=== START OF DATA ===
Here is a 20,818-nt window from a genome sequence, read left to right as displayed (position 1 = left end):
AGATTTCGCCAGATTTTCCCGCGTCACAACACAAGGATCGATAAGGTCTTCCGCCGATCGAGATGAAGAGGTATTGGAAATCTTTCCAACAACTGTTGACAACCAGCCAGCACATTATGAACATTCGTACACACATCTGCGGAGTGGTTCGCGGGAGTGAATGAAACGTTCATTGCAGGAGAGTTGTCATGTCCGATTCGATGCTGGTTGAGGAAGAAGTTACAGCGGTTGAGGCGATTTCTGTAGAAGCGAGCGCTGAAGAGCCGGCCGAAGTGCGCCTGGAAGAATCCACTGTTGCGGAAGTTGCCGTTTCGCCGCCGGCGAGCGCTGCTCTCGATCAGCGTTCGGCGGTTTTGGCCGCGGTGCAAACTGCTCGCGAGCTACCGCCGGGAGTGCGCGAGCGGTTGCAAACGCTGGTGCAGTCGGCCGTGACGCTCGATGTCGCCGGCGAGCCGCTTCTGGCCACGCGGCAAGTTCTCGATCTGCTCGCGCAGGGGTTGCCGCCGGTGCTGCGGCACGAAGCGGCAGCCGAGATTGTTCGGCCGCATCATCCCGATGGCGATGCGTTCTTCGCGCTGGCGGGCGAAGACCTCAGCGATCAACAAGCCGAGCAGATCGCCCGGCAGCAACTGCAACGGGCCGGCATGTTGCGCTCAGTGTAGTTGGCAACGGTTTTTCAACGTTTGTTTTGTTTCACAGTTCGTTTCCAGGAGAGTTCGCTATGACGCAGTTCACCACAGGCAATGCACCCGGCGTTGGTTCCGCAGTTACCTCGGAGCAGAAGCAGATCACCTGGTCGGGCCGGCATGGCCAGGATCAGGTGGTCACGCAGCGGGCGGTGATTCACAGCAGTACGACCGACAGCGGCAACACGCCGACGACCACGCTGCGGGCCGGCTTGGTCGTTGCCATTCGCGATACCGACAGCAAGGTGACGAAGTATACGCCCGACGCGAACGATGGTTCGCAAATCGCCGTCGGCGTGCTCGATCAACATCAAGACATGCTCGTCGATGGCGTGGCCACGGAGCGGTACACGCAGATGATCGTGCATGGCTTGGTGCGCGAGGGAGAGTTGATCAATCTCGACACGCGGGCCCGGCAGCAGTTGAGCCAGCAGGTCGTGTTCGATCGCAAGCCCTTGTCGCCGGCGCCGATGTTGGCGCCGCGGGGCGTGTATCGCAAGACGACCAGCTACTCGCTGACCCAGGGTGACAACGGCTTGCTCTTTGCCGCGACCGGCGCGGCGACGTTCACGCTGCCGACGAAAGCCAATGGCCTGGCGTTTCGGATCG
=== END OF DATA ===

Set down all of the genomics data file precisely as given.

Here is a 20,818-nt window from a genome sequence, read left to right as displayed (position 1 = left end):
AGATTTCGCCAGATTTTCCCGCGTCACAACACAAGGATCGATAAGGTCTTCCGCCGATCGAGATGAAGAGGTATTGGAAATCTTTCCAACAACTGTTGACAACCAGCCAGCACATTATGAACATTCGTACACACATCTGCGGAGTGGTTCGCGGGAGTGAATGAAACGTTCATTGCAGGAGAGTTGTCATGTCCGATTCGATGCTGGTTGAGGAAGAAGTTACAGCGGTTGAGGCGATTTCTGTAGAAGCGAGCGCTGAAGAGCCGGCCGAAGTGCGCCTGGAAGAATCCACTGTTGCGGAAGTTGCCGTTTCGCCGCCGGCGAGCGCTGCTCTCGATCAGCGTTCGGCGGTTTTGGCCGCGGTGCAAACTGCTCGCGAGCTACCGCCGGGAGTGCGCGAGCGGTTGCAAACGCTGGTGCAGTCGGCCGTGACGCTCGATGTCGCCGGCGAGCCGCTTCTGGCCACGCGGCAAGTTCTCGATCTGCTCGCGCAGGGGTTGCCGCCGGTGCTGCGGCACGAAGCGGCAGCCGAGATTGTTCGGCCGCATCATCCCGATGGCGATGCGTTCTTCGCGCTGGCGGGCGAAGACCTCAGCGATCAACAAGCCGAGCAGATCGCCCGGCAGCAACTGCAACGGGCCGGCATGTTGCGCTCAGTGTAGTTGGCAACGGTTTTTCAACGTTTGTTTTGTTTCACAGTTCGTTTCCAGGAGAGTTCGCTATGACGCAGTTCACCACAGGCAATGCACCCGGCGTTGGTTCCGCAGTTACCTCGGAGCAGAAGCAGATCACCTGGTCGGGCCGGCATGGCCAGGATCAGGTGGTCACGCAGCGGGCGGTGATTCACAGCAGTACGACCGACAGCGGCAACACGCCGACGACCACGCTGCGGGCCGGCTTGGTCGTTGCCATTCGCGATACCGACAGCAAGGTGACGAAGTATACGCCCGACGCGAACGATGGTTCGCAAATCGCCGTCGGCGTGCTCGATCAACATCAAGACATGCTCGTCGATGGCGTGGCCACGGAGCGGTACACGCAGATGATCGTGCATGGCTTGGTGCGCGAGGGAGAGTTGATCAATCTCGACACGCGGGCCCGGCAGCAGTTGAGCCAGCAGGTCGTGTTCGATCGCAAGCCCTTGTCGCCGGCGCCGATGTTGGCGCCGCGGGGCGTGTATCGCAAGACGACCAGCTACTCGCTGACCCAGGGTGACAACGGCTTGCTCTTTGCCGCGACCGGCGCGGCGACGTTCACGCTGCCGACGAAAGCCAATGGCCTGGCGTTTCGGATCG